My favorite OECD product is its annual tally of the amount of money that its member countries allocate in Official Development Assistance. They measure this as a percentage of the country’s Gross National Income, so it serves as a pretty good way to compare the relative generosity of wealthier countries.  The UN recommends that donor countries set aside 0.7% of their gross national income for development projects in poorer countries. Some OECD members are above that target, but most are below.

So where would the newest members fall on the generosity scale?  I asked the OECD.  They will not have the 2009 data until the end of the year. And there is no information yet for Slovenia and Estonia.   But using 2008 figures, Israel would fall at the bottom of the pack, at 0.07% of its GNI going to Official Development Assistance. (In 2009, the most generous country, Sweden, was at 1.12%; the United States, 0.2%; and Korea — the lowest — at 0.1%). 

I guessed it would be fairly low.  After all, until it joined the OECD yesterday Israel was not considered a “donor” country. But now that it is a part of this elite group, we can probably expect that figure to rise. 

UPDATE: The OECD helpfully sends along data on Slovenia and Estonia.  Slovenia’s ODA/GNI ratio in 2008 was 0.13%; Estonia’s ODA/GNI ratio in 2008 was 0.1%. 

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Plugging the Leak Update

Bad news: the cap didn’t work.  The 40-foot-tall, 98-ton, iron cap that BP was hoping to use to clog the leak over the weekend has become clogged itself, by “deep-sea crystals…a slushy mix of gas and water, and been tossed aside.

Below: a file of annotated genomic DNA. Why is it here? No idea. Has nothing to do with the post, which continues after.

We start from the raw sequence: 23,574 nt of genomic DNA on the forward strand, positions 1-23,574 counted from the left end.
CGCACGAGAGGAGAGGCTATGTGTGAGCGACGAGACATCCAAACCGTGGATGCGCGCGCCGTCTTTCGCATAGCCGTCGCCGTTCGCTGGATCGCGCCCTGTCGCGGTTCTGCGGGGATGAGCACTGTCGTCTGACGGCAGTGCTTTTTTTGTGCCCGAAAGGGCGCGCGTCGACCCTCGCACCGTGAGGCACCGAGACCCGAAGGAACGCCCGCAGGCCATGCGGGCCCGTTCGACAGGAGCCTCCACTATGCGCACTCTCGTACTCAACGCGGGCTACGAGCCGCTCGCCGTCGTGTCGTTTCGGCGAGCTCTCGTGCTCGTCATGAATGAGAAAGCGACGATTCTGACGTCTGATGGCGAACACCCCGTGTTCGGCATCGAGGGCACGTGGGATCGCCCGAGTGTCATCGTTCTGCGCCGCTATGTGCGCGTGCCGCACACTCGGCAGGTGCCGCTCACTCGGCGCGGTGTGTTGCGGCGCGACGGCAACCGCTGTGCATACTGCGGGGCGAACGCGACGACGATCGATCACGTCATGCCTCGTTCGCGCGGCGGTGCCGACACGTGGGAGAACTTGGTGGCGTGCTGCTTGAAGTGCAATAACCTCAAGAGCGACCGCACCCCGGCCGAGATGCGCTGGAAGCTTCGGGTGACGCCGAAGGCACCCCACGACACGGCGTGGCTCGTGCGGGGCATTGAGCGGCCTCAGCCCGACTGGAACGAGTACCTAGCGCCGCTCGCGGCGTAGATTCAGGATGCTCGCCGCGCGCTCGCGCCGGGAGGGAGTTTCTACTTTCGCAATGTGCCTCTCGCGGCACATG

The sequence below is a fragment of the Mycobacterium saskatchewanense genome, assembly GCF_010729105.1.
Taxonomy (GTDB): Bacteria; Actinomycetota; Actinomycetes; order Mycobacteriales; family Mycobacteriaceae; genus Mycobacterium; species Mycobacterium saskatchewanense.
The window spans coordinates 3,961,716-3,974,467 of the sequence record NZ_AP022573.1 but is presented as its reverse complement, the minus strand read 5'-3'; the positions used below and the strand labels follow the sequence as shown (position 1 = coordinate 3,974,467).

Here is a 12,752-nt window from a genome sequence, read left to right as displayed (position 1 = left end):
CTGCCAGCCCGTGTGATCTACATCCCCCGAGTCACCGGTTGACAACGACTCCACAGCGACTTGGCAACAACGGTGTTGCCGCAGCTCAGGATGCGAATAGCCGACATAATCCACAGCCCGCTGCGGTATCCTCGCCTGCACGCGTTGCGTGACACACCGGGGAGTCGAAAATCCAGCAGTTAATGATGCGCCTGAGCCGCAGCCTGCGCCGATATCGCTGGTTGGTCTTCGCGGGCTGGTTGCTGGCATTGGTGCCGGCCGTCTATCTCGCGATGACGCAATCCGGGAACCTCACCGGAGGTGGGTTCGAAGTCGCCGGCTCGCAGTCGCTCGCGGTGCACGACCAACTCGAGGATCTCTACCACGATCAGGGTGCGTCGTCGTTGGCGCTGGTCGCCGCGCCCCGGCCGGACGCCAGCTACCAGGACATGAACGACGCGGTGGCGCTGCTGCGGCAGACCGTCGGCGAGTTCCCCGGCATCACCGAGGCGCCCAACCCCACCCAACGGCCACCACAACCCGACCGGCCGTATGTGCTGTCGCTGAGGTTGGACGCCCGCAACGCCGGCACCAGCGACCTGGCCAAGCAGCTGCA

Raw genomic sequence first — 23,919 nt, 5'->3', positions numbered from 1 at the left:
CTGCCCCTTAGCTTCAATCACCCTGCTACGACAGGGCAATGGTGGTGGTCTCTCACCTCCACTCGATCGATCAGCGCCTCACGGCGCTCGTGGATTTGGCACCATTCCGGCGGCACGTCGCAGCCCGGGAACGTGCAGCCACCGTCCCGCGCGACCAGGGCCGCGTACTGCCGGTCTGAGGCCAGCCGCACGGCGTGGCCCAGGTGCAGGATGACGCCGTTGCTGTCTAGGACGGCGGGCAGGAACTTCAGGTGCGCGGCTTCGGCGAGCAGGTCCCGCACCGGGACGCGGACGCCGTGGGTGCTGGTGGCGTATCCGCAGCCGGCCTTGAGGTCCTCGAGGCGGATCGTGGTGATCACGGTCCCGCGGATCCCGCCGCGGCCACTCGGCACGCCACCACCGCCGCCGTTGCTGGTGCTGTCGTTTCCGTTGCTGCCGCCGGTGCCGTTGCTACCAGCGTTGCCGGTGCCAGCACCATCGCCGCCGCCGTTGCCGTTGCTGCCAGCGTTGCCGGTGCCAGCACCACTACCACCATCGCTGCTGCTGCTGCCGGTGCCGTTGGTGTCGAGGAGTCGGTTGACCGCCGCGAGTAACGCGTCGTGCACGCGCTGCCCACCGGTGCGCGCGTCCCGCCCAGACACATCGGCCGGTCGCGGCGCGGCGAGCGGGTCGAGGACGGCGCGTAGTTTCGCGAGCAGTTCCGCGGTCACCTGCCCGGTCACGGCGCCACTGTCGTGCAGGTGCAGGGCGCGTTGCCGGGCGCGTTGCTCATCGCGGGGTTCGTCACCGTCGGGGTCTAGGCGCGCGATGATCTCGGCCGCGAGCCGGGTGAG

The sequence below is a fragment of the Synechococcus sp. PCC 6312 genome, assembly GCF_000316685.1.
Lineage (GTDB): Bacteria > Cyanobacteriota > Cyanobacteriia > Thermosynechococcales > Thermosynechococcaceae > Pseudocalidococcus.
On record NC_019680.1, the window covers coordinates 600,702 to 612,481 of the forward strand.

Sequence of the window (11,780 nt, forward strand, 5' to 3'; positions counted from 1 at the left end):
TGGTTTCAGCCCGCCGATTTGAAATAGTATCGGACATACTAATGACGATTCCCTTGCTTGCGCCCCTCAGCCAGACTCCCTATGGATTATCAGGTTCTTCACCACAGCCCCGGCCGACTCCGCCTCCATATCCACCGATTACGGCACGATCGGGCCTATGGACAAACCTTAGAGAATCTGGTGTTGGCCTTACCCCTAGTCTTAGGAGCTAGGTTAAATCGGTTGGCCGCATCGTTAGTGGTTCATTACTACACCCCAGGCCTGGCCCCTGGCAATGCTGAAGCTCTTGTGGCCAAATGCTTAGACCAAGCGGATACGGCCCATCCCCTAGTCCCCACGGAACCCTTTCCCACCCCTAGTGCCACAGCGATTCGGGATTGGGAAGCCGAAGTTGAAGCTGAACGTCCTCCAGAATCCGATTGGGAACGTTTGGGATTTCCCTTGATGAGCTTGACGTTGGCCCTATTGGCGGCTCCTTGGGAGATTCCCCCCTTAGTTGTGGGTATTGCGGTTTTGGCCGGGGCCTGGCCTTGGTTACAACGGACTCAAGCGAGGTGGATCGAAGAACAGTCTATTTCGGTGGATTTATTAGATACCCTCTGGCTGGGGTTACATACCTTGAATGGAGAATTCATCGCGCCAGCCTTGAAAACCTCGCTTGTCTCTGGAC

As Yahoo notes, the cap took two weeks to build and 3 days to put into place.  During that time 85,000 barrels of oil have spilled into the Gulf.

Possible next steps include “the top hat,” a much smaller, five-foot-tall cap that might be less likely to become clogged…and, two to three weeks from now, shooting gunk, including old tires, golf balls, and mud into the blowout preventer, which was supposed to stop the leak in the first place. High-end salons are already donating hair to help clog the drain, seriously.

 

 

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UN Human Rights Experts Criticize Arizona Law

A group of six UN rights experts are warning that Arizona’s controverisal new immigration law may be in violation of America’s international human rights obligations. From the Office of the High Commissioner for Human Rights:

“A disturbing pattern of legislative activity hostile to ethnic minorities and immigrants has been established with the adoption of an immigration law that may allow for police action targeting individuals on the basis of their perceived ethnic origin, and a law that suppresses school programs featuring the histories and cultures of ethnic minorities,” warned the UN experts on migrants, racism, minorities, indigenous people, education and cultural rights.

[snip]

“The law may lead to detaining and subjecting to interrogation persons primarily on the basis of their perceived ethnic characteristics,” the UN independent experts noted. “In Arizona, persons who appear to be of Mexican, Latin American, or indigenous origin are especially at risk of being targeted under the law,”